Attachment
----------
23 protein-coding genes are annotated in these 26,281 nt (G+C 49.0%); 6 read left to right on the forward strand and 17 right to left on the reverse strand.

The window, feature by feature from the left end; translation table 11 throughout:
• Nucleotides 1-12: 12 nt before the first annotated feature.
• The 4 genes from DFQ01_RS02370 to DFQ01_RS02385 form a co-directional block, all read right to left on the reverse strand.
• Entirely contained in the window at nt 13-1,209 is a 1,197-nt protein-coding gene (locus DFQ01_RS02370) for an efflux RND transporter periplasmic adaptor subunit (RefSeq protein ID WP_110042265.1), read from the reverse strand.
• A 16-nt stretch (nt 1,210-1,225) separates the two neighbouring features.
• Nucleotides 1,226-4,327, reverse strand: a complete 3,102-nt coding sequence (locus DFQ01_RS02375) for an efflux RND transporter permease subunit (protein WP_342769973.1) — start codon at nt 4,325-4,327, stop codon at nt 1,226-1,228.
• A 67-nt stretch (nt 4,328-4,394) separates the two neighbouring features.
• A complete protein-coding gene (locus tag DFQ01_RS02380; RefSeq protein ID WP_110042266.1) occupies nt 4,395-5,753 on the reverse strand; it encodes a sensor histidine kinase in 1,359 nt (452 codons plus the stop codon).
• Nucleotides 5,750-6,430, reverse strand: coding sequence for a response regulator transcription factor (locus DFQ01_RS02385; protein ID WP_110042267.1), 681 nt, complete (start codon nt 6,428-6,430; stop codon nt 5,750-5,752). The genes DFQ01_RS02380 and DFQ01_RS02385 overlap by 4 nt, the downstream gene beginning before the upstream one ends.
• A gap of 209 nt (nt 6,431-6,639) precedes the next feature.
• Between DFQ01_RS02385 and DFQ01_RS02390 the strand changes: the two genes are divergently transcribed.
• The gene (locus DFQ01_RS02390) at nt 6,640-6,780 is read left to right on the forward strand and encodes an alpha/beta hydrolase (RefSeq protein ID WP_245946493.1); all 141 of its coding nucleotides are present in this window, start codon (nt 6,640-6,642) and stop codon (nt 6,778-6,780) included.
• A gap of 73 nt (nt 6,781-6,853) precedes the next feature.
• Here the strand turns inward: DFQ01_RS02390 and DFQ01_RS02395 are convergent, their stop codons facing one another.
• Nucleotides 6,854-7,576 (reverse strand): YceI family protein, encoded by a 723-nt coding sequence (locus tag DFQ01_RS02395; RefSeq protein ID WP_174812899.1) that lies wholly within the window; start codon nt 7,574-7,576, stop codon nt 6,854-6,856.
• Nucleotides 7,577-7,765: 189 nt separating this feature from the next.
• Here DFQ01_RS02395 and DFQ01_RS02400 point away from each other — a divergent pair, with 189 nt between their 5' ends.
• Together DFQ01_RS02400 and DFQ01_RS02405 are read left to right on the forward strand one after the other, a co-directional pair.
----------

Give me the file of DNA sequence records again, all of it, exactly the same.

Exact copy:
23 protein-coding genes are annotated in these 26,281 nt (G+C 49.0%); 6 read left to right on the forward strand and 17 right to left on the reverse strand.

The window, feature by feature from the left end; translation table 11 throughout:
• Nucleotides 1-12: 12 nt before the first annotated feature.
• The 4 genes from DFQ01_RS02370 to DFQ01_RS02385 form a co-directional block, all read right to left on the reverse strand.
• Entirely contained in the window at nt 13-1,209 is a 1,197-nt protein-coding gene (locus DFQ01_RS02370) for an efflux RND transporter periplasmic adaptor subunit (RefSeq protein ID WP_110042265.1), read from the reverse strand.
• A 16-nt stretch (nt 1,210-1,225) separates the two neighbouring features.
• Nucleotides 1,226-4,327, reverse strand: a complete 3,102-nt coding sequence (locus DFQ01_RS02375) for an efflux RND transporter permease subunit (protein WP_342769973.1) — start codon at nt 4,325-4,327, stop codon at nt 1,226-1,228.
• A 67-nt stretch (nt 4,328-4,394) separates the two neighbouring features.
• A complete protein-coding gene (locus tag DFQ01_RS02380; RefSeq protein ID WP_110042266.1) occupies nt 4,395-5,753 on the reverse strand; it encodes a sensor histidine kinase in 1,359 nt (452 codons plus the stop codon).
• Nucleotides 5,750-6,430, reverse strand: coding sequence for a response regulator transcription factor (locus DFQ01_RS02385; protein ID WP_110042267.1), 681 nt, complete (start codon nt 6,428-6,430; stop codon nt 5,750-5,752). The genes DFQ01_RS02380 and DFQ01_RS02385 overlap by 4 nt, the downstream gene beginning before the upstream one ends.
• A gap of 209 nt (nt 6,431-6,639) precedes the next feature.
• Between DFQ01_RS02385 and DFQ01_RS02390 the strand changes: the two genes are divergently transcribed.
• The gene (locus DFQ01_RS02390) at nt 6,640-6,780 is read left to right on the forward strand and encodes an alpha/beta hydrolase (RefSeq protein ID WP_245946493.1); all 141 of its coding nucleotides are present in this window, start codon (nt 6,640-6,642) and stop codon (nt 6,778-6,780) included.
• A gap of 73 nt (nt 6,781-6,853) precedes the next feature.
• Here the strand turns inward: DFQ01_RS02390 and DFQ01_RS02395 are convergent, their stop codons facing one another.
• Nucleotides 6,854-7,576 (reverse strand): YceI family protein, encoded by a 723-nt coding sequence (locus tag DFQ01_RS02395; RefSeq protein ID WP_174812899.1) that lies wholly within the window; start codon nt 7,574-7,576, stop codon nt 6,854-6,856.
• Nucleotides 7,577-7,765: 189 nt separating this feature from the next.
• Here DFQ01_RS02395 and DFQ01_RS02400 point away from each other — a divergent pair, with 189 nt between their 5' ends.
• Together DFQ01_RS02400 and DFQ01_RS02405 are read left to right on the forward strand one after the other, a co-directional pair.